Bandits discuss raiding a mountain village, but their chief decides to wait until after the harvest as they had raided it fairly recently. The plan is inadvertently overheard by a farmer, whereupon the villagers ask Gisaku, the village elder and miller, for advice. He states that he once saw a village that had hired samurai and remained untouched by raiders, and declares they should also hire samurai to defend themselves. Since they have no money, Gisaku advises them to find hungry samurai.
After having little success initially, the scouting group watches Kambei, an aging but experienced rōnin, rescue a young boy who had been taken hostage by a thief. A young samurai named Katsushirō asks to become Kambei’s disciple. The villagers then ask for help, and after initial reluctance, Kambei agrees. He recruits his old friend Shichirōji and, with Katsushirō’s assistance, three other samurai: the friendly, wily Gorobei; the good-willed Heihachi; and Kyūzō, a taciturn master swordsman whom Katsushirō regards with awe. Although inexperienced, Katsushirō is accepted because time is short. Kikuchiyo, a man who carries a family scroll that he claims proves he is a samurai (though the birth date on it is for a young child), follows the group despite attempts to drive him away.
On arrival, the samurai find the villagers cowering in their homes, refusing to greet them. Feeling insulted by such a cold reception, Kikuchiyo rings the village alarm bell, prompting the villagers to come out of hiding. The samurai are both pleased and amused by this, and accept him as a comrade-in-arms. Slowly the samurai and farmers begin to trust each other as they train together. Katsushirō forms a relationship with Shino, a farmer’s daughter, who had been masquerading as a boy for protection from the supposedly lustful samurai. However, the six samurai are angered when Kikuchiyo brings them armor and weapons, which the villagers most likely acquired by killing injured or dying samurai. Kikuchiyo retorts in a rage that samurai are responsible for battles, raids, taxation and forced labor that devastate the villagers’ lives. By so doing, he reveals his origin as an orphaned farmer’s son. The samurais’ anger turns to shame.
Three bandit scouts are spotted. Two are killed, while another reveals the location of their camp. Against the wishes of the samurai, the villagers kill the prisoner. The samurai burn down the bandits’ camp in a pre-emptive strike. Rikichi, a troubled villager who helps the samurai, breaks down when he sees his wife, who had apparently been kidnapped and made a concubine in a previous raid. On seeing Rikichi, she walks back into her burning hut. Heihachi is killed trying to save Rikichi, whose grief is compounded.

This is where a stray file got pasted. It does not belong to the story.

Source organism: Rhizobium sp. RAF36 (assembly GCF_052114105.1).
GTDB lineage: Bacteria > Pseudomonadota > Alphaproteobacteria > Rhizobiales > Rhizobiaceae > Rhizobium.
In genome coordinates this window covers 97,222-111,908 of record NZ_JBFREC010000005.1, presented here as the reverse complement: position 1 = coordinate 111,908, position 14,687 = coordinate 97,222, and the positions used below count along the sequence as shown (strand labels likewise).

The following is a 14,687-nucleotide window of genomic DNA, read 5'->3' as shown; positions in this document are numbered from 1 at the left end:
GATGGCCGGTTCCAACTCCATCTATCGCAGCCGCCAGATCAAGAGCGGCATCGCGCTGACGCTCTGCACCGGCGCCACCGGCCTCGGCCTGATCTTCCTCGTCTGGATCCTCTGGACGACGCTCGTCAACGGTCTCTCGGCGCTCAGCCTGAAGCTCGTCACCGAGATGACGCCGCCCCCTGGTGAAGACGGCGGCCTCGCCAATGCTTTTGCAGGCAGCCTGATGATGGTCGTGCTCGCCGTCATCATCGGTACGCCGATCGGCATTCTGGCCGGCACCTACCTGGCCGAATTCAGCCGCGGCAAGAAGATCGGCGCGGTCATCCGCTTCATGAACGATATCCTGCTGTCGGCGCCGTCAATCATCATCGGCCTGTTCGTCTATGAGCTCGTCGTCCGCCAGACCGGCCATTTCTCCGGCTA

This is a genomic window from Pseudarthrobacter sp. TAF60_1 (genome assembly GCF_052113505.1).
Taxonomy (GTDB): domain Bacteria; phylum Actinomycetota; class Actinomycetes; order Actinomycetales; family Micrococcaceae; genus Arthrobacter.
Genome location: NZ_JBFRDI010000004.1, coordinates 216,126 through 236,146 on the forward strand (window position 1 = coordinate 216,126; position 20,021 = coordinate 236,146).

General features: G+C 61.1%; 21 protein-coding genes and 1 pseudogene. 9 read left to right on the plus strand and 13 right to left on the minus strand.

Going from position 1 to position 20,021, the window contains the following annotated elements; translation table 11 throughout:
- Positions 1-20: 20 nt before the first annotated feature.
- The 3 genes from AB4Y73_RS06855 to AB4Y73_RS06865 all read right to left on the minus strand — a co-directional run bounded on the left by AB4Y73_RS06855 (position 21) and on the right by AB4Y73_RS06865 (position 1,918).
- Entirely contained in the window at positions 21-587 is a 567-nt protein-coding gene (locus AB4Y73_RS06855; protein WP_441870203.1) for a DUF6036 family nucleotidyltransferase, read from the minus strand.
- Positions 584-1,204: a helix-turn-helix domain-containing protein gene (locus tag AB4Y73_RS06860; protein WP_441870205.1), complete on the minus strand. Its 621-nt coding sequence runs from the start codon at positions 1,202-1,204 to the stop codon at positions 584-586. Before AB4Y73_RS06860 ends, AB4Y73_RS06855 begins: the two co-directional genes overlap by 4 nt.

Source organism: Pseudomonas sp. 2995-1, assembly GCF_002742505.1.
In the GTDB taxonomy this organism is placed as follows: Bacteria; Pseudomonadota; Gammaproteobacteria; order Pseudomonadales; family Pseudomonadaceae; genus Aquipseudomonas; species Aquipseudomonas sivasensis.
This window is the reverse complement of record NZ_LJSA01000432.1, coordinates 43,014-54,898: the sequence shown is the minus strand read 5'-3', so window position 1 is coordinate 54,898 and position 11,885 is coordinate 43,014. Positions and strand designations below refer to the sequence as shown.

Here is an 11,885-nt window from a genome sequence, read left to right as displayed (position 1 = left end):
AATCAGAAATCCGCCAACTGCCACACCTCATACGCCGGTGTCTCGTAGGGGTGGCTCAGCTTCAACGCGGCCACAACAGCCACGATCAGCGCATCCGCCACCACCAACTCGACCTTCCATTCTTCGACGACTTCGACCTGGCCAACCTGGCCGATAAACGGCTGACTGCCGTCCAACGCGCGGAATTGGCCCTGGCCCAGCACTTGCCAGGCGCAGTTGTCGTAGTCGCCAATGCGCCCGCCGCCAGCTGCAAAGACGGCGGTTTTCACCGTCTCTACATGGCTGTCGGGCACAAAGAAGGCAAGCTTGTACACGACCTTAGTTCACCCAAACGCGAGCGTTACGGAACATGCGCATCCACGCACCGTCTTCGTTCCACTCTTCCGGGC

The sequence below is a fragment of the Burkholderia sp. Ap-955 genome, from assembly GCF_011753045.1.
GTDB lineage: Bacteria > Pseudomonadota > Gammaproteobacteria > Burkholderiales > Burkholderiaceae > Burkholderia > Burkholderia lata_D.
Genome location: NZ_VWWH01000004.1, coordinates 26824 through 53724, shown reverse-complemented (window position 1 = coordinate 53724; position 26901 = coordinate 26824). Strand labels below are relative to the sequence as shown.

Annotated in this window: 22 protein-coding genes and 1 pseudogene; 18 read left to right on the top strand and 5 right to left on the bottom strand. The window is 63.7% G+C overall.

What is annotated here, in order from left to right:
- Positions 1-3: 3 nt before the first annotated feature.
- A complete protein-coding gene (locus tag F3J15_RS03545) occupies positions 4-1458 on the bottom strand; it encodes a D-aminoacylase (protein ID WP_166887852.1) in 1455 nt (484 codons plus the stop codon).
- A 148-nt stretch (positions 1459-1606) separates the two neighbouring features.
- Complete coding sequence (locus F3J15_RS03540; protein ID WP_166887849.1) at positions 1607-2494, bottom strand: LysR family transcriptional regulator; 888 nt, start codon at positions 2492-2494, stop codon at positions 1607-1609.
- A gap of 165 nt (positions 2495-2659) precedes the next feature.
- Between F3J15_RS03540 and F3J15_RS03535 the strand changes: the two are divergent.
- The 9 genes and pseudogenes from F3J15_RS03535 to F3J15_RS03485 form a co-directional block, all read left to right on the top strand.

When the bandits finally attack, they are confounded by new fortifications, including a moat and wooden fence. Several bandits are killed according to Kambei’s plan: The bandits are allowed to enter the village singly, to be hunted down and killed by groups of farmers armed with bamboo spears. Gisaku refuses to abandon his mill on the outskirts of the village and perishes with his family, who tried to save him. A lone baby is rescued by Kikuchiyo, who breaks down in tears, as it reminds him of his own childhood.
The bandits possess three Japanese matchlock firearms. Kyūzō ventures out alone and returns with one. An envious Kikuchiyo abandons his post—and his contingent of farmers—to bring back another. He is chastised by Kambei because, while he was gone, the bandits killed some of his farmers. The bandits attack again, and Gorobei is slain. That night, Kambei predicts that, due to their dwindling numbers, the bandits will make one last all-out attack. Meanwhile, Katsushirō and Shino’s relationship is discovered by her father. He hits her until Kambei and the villagers intervene. Shichirōji calms everyone down by saying the couple should be forgiven because they are young and that before any battle, passions can run high.
The next morning in a torrential downpour, Kambei orders that the remaining thirteen bandits be allowed into the village. As the battle winds down, their leader, armed with a gun, enters the women’s hut, from where he shoots Kyūzō. An enraged Kikuchiyo charges the hut; he is shot, but kills the bandit chief before dying.
The three surviving samurai watch as the joyful villagers sing whilst planting their crops. Kambei—standing beneath the funeral mounds of their four comrades—reflects that it is another pyrrhic victory for the samurai: “In the end we lost this battle too. The victory belongs to the peasants, not to us.”